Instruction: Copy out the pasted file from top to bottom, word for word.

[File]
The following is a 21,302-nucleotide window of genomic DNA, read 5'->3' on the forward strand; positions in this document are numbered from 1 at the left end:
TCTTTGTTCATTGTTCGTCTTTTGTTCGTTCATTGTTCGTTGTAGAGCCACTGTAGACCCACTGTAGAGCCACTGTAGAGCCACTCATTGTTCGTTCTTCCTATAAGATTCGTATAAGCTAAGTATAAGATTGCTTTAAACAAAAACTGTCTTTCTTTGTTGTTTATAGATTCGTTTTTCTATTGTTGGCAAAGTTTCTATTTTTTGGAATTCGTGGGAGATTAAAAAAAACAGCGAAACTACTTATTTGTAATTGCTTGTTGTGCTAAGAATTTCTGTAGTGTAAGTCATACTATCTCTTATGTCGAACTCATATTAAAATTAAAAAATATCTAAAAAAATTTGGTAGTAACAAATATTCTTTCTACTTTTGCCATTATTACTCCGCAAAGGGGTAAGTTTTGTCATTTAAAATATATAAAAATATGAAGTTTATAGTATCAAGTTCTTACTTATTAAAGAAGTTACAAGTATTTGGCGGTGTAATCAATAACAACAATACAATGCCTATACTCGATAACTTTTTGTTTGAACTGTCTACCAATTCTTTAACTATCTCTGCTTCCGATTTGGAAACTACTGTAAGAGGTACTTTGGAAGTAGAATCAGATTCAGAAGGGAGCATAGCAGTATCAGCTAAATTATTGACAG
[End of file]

The following is a 21,302-nucleotide window of genomic DNA, read 5'->3' on the forward strand; positions in this document are numbered from 1 at the left end:
TCTTTGTTCATTGTTCGTCTTTTGTTCGTTCATTGTTCGTTGTAGAGCCACTGTAGACCCACTGTAGAGCCACTGTAGAGCCACTCATTGTTCGTTCTTCCTATAAGATTCGTATAAGCTAAGTATAAGATTGCTTTAAACAAAAACTGTCTTTCTTTGTTGTTTATAGATTCGTTTTTCTATTGTTGGCAAAGTTTCTATTTTTTGGAATTCGTGGGAGATTAAAAAAAACAGCGAAACTACTTATTTGTAATTGCTTGTTGTGCTAAGAATTTCTGTAGTGTAAGTCATACTATCTCTTATGTCGAACTCATATTAAAATTAAAAAATATCTAAAAAAATTTGGTAGTAACAAATATTCTTTCTACTTTTGCCATTATTACTCCGCAAAGGGGTAAGTTTTGTCATTTAAAATATATAAAAATATGAAGTTTATAGTATCAAGTTCTTACTTATTAAAGAAGTTACAAGTATTTGGCGGTGTAATCAATAACAACAATACAATGCCTATACTCGATAACTTTTTGTTTGAACTGTCTACCAATTCTTTAACTATCTCTGCTTCCGATTTGGAAACTACTGTAAGAGGTACTTTGGAAGTAGAATCAGATTCAGAAGGGAGCATAGCAGTATCAGCTAAATTATTGACAG